And again: Times blames Bibiaggressive new push to expand settlements in the West Bank and Jerusalem.' This one has so many inaccuracies it would take hours to fisk properly. So let me point out a few.
The approvals follow an announcement late last month that Israel would continue planning for new development in the E1 area — a project northeast of Jerusalem that would split the West Bank and prevent the creation of a viable contiguous Palestinian state.I guess the Times' editorial page doesn't read its own corrections.
Development of E1 would limit access to Ramallah and Bethlehem, leaving narrow corridors far from the Old City and downtown Jerusalem; it would not completely cut off those cities from Jerusalem. It would also create a large block of Israeli settlements in the center of the West Bank; it would not divide the West Bank in two. And because of an editing error, the article referred incompletely to the possibility of a contiguous Palestinian state. Critics see E1 as a threat to the meaningful contiguity of such a state because it would leave some Palestinian areas connected by roads with few exits or by circuitous routes; the proposed development would not technically make a contiguous Palestinian state impossible.Back to the editorial.
Since the 1993 Oslo Accords, hopes for Mideast peace have envisioned two states, for two peoples, living side by side in security.That's not true either. This is from Yitzchak Rabin's last Knesset speech in 1995. (Commentary and emphasis in the middle are mine and if you have never seen this, I suggest you read it all).
We view the permanent solution in the framework of State of Israel which will include most of the area of the Land of Israel as it was under the rule of the British Mandate, and alongside it a Palestinian entity which will be a home to most of the Palestinian residents living in the Gaza Strip and the West Bank.
We would like this to be an entity which is less than a state, and which will independently run the lives of the Palestinians under its authority. [Note that Rabin did not envision a 'Palestinian state.' What he envisioned was something more along the lines of the autonomy plan that was approved by Menachem Begin as part of the Camp David accords with Egypt. CiJ] The borders of the State of Israel, during the permanent solution, will be beyond the lines which existed before the Six Day War. We will not return to the 4 June 1967 lines.
And these are the main changes, not all of them, which we envision and want in the permanent solution:
A. First and foremost, united Jerusalem, which will include both Ma'ale Adumim and Givat Ze'ev -- as the capital of Israel, under Israeli sovereignty, [Maaleh Adumim and Givat Zev both remain outside the city limits of Jerusalem. CiJ] while preserving the rights of the members of the other faiths, Christianity and Islam, to freedom of access and freedom of worship in their holy places, according to the customs of their faiths.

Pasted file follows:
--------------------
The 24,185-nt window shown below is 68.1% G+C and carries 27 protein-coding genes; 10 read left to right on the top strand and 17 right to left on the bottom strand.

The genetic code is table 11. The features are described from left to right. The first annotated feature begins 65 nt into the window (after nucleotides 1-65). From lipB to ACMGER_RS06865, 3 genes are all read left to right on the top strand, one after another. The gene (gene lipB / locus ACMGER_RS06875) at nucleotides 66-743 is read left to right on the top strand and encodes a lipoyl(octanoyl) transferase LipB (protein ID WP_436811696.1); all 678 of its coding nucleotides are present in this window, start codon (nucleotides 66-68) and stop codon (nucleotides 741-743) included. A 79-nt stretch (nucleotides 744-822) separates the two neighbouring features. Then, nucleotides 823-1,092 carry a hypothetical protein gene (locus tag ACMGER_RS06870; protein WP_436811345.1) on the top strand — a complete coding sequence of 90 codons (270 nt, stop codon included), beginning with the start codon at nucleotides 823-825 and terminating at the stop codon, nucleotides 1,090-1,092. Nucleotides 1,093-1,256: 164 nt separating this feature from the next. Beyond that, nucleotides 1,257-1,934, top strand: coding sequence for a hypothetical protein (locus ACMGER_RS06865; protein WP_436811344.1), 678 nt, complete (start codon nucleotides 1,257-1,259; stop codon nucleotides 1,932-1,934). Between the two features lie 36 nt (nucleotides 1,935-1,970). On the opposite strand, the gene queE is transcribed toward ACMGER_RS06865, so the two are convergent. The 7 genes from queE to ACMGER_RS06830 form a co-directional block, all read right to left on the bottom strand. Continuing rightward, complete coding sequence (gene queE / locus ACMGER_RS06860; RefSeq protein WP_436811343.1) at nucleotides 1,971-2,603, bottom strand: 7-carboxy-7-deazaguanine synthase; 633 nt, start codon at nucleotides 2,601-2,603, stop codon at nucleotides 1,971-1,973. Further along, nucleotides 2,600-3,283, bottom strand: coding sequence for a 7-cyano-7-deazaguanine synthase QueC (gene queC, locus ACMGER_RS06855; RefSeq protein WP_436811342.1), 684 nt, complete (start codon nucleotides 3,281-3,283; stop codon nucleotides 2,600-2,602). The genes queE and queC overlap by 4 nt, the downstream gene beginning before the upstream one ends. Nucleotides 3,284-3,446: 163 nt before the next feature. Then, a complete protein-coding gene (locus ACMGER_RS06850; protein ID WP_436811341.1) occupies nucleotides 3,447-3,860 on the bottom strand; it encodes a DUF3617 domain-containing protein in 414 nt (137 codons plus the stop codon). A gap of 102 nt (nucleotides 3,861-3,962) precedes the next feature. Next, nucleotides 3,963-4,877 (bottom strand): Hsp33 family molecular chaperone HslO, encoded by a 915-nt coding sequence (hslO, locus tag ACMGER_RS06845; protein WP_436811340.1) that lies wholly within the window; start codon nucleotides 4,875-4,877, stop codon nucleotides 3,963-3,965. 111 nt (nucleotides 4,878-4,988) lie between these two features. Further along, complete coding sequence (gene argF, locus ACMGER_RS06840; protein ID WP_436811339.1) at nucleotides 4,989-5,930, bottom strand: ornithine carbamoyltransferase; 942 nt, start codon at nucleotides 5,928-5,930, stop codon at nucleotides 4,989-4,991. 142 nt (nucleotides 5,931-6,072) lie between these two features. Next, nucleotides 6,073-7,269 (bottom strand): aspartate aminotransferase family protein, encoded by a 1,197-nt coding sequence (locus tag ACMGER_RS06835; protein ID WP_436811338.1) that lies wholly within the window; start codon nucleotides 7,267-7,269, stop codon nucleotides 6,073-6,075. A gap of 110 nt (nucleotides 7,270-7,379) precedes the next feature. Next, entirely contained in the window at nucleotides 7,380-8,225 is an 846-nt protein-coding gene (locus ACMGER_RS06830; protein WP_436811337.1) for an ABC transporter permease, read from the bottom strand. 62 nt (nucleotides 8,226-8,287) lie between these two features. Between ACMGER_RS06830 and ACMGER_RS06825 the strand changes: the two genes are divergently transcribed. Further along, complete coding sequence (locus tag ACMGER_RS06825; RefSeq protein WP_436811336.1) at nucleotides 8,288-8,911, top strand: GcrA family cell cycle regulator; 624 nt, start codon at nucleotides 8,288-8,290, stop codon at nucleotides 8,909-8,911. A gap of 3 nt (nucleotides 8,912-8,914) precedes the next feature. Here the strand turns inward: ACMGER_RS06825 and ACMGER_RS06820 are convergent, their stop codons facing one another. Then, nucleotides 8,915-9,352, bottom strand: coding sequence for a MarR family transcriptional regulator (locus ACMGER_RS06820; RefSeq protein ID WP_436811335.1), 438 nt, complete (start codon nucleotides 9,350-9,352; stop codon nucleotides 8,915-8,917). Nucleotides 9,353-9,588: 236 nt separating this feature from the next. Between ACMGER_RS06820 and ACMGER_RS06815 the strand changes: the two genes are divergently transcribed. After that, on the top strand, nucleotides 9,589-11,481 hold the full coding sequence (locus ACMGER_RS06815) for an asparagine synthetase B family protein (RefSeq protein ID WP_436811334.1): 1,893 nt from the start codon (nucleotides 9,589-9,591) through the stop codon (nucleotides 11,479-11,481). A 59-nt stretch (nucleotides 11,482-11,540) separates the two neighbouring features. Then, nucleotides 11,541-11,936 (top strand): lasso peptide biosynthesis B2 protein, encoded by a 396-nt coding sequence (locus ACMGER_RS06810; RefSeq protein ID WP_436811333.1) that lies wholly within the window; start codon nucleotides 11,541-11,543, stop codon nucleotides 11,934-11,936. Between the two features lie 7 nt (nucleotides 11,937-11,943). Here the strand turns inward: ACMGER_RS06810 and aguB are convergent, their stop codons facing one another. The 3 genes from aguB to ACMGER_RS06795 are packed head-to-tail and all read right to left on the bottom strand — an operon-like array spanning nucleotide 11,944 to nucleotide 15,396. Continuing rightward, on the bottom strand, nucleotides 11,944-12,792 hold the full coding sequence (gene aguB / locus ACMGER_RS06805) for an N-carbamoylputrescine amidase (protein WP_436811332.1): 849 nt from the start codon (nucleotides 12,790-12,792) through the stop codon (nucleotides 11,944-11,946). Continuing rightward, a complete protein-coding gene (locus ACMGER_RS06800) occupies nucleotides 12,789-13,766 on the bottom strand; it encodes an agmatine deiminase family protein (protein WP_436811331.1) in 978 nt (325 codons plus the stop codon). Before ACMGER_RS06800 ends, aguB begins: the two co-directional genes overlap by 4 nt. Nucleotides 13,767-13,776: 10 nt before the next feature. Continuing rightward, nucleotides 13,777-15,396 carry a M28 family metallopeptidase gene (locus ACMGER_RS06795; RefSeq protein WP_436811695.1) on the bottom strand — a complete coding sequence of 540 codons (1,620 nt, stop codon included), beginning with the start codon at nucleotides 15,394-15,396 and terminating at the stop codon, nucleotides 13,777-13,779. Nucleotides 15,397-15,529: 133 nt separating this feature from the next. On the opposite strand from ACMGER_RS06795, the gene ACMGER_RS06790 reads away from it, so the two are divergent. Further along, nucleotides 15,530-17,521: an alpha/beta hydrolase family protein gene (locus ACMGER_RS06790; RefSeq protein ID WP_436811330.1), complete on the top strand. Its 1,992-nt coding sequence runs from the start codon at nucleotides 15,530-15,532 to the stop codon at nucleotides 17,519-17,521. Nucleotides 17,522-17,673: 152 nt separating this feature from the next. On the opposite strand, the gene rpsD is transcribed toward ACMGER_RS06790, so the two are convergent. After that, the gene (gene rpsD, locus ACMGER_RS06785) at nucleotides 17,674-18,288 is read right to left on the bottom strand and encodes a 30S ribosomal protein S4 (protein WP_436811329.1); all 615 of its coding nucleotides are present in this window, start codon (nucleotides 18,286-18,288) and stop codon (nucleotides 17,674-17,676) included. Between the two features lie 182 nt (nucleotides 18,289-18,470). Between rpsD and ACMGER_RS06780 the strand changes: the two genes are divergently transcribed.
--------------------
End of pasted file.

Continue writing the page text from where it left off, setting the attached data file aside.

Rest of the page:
B. The security border of the State of Israel will be located in the Jordan Valley, in the broadest meaning of that term. [The Jordan Valley is to the east, and the edge of the Jordan Valley is the Jordan River, which is the Jordanian border. Obviously, Rabin had no intention of letting the 'Palestinians' govern that either. CiJ]
C. Changes which will include the addition of Gush Etzion, Efrat, Beitar and other communities, most of which are in the area east of what was the "Green Line," prior to the Six Day War.
D. The establishment of blocs of settlements in Judea and Samaria, like the one in Gush Katif.
Note that the 'settlement blocs' are in addition to what we refer to as the 'settlement blocs' today - Gush Etzion, Maaleh Adumim, the Modiin area (which actually straddles the 'green line') and Ariel. It is clear that what Rabin envisioned was, for example, a 'settlement bloc' that would include places like Beit El, Ofra and Shilo, which are fairly close together and are now outside the 'security fence.'
Back to the Times:[Quoting from the agreement] 2. "Nothing in this Agreement shall prejudice or preempt the outcome of the negotiations on the permanent status to be conducted pursuant to the DOP. Neither Party shall be deemed, by virtue of having entered into this Agreement, to have renounced or waived any of its existing rights, claims. or positions."
"Neither side shall initiate or take any step that will change the status of the West Bank and the Gaza Strip pending the outcome of the permanent solution negotiations."
I want to remind you: we committed ourselves, that is, we came to an agreement, and committed ourselves before the Knesset, not to uproot a single settlement in the framework of the interim agreement, and not to hinder building for natural growth.
By absorbing the West Bank, Israel would risk its character as a Jewish state because Israeli Jews could become a minority in their own country. Israelis would also have to decide whether to give Palestinians equal rights, the denial of which would harm Israel’s standing as a democracy.More scaremongering nonsense. Go here too.
And finally, there's this:
The Palestinian president, Mahmoud Abbas, is a weak leader who has squandered chances to negotiate peace. But he is the best partner Israel has, and Mr. Netanyahu’s belligerence, including the settlement activity, increases the stature of Hamas, Mr. Abbas’s violent rival.'Abbas' is just as violent as Hamas - he's just more discreet about it. We're talking about the Holocaust denying financier of the Munich Olympic massacre. He also has zero legitimacy in the eyes of his 'people' and has never - by his own admission - made a single concession to Israel. He is not going to bring peace. It's time to admit that reality.
And of course, the Times doesn't bother to take the 'Palestinians' to task for their UN move. As usual, in Liberaland, it's all Israel's fault.